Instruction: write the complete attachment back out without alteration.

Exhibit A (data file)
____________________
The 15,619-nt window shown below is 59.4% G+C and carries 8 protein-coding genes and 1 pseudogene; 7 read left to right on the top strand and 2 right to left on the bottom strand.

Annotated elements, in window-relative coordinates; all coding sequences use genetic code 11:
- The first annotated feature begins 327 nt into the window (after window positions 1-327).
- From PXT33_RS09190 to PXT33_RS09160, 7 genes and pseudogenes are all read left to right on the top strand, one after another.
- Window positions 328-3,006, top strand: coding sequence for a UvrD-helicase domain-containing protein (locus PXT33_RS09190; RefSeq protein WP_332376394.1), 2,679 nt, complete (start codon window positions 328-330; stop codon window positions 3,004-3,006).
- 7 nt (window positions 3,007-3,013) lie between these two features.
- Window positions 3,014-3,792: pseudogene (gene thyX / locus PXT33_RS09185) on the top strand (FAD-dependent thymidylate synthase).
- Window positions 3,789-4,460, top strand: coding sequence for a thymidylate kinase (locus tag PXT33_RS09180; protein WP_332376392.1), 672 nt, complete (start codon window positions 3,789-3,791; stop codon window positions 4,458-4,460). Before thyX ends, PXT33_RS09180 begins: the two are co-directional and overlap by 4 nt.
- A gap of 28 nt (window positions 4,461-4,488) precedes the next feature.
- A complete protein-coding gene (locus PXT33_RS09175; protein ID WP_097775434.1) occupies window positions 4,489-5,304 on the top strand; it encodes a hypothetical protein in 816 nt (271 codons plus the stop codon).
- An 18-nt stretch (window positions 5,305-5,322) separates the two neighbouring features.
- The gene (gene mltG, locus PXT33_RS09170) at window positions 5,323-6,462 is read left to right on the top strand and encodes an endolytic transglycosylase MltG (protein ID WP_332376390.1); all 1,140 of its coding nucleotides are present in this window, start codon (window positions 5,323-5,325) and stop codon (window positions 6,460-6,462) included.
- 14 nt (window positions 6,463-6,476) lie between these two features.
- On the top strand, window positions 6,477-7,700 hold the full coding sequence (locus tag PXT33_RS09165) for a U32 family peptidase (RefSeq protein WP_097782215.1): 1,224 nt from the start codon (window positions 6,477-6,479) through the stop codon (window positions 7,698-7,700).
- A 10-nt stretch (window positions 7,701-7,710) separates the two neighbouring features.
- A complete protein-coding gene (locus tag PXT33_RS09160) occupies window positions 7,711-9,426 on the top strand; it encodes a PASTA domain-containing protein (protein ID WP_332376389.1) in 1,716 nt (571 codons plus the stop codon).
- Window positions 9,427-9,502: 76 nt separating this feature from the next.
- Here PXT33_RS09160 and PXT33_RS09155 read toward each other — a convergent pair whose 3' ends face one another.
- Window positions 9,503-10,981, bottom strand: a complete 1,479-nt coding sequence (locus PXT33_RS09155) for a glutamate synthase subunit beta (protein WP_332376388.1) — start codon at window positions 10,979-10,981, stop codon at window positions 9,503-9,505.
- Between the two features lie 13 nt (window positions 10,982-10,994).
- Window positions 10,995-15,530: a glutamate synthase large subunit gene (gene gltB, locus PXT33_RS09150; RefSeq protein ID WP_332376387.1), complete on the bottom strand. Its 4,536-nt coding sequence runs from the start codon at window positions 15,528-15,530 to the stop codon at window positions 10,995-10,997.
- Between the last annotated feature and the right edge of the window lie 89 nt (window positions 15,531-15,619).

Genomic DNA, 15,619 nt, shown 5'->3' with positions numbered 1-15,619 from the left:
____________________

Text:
The 15,619-nt window shown below is 59.4% G+C and carries 8 protein-coding genes and 1 pseudogene; 7 read left to right on the top strand and 2 right to left on the bottom strand.

Annotated elements, in window-relative coordinates; all coding sequences use genetic code 11:
- The first annotated feature begins 327 nt into the window (after window positions 1-327).
- From PXT33_RS09190 to PXT33_RS09160, 7 genes and pseudogenes are all read left to right on the top strand, one after another.
- Window positions 328-3,006, top strand: coding sequence for a UvrD-helicase domain-containing protein (locus PXT33_RS09190; RefSeq protein WP_332376394.1), 2,679 nt, complete (start codon window positions 328-330; stop codon window positions 3,004-3,006).
- 7 nt (window positions 3,007-3,013) lie between these two features.
- Window positions 3,014-3,792: pseudogene (gene thyX / locus PXT33_RS09185) on the top strand (FAD-dependent thymidylate synthase).
- Window positions 3,789-4,460, top strand: coding sequence for a thymidylate kinase (locus tag PXT33_RS09180; protein WP_332376392.1), 672 nt, complete (start codon window positions 3,789-3,791; stop codon window positions 4,458-4,460). Before thyX ends, PXT33_RS09180 begins: the two are co-directional and overlap by 4 nt.
- A gap of 28 nt (window positions 4,461-4,488) precedes the next feature.
- A complete protein-coding gene (locus PXT33_RS09175; protein ID WP_097775434.1) occupies window positions 4,489-5,304 on the top strand; it encodes a hypothetical protein in 816 nt (271 codons plus the stop codon).
- An 18-nt stretch (window positions 5,305-5,322) separates the two neighbouring features.
- The gene (gene mltG, locus PXT33_RS09170) at window positions 5,323-6,462 is read left to right on the top strand and encodes an endolytic transglycosylase MltG (protein ID WP_332376390.1); all 1,140 of its coding nucleotides are present in this window, start codon (window positions 5,323-5,325) and stop codon (window positions 6,460-6,462) included.
- 14 nt (window positions 6,463-6,476) lie between these two features.
- On the top strand, window positions 6,477-7,700 hold the full coding sequence (locus tag PXT33_RS09165) for a U32 family peptidase (RefSeq protein WP_097782215.1): 1,224 nt from the start codon (window positions 6,477-6,479) through the stop codon (window positions 7,698-7,700).
- A 10-nt stretch (window positions 7,701-7,710) separates the two neighbouring features.
- A complete protein-coding gene (locus tag PXT33_RS09160) occupies window positions 7,711-9,426 on the top strand; it encodes a PASTA domain-containing protein (protein ID WP_332376389.1) in 1,716 nt (571 codons plus the stop codon).
- Window positions 9,427-9,502: 76 nt separating this feature from the next.
- Here PXT33_RS09160 and PXT33_RS09155 read toward each other — a convergent pair whose 3' ends face one another.
- Window positions 9,503-10,981, bottom strand: a complete 1,479-nt coding sequence (locus PXT33_RS09155) for a glutamate synthase subunit beta (protein WP_332376388.1) — start codon at window positions 10,979-10,981, stop codon at window positions 9,503-9,505.
- Between the two features lie 13 nt (window positions 10,982-10,994).
- Window positions 10,995-15,530: a glutamate synthase large subunit gene (gene gltB, locus PXT33_RS09150; RefSeq protein ID WP_332376387.1), complete on the bottom strand. Its 4,536-nt coding sequence runs from the start codon at window positions 15,528-15,530 to the stop codon at window positions 10,995-10,997.
- Between the last annotated feature and the right edge of the window lie 89 nt (window positions 15,531-15,619).

Genomic DNA, 15,619 nt, shown 5'->3' with positions numbered 1-15,619 from the left: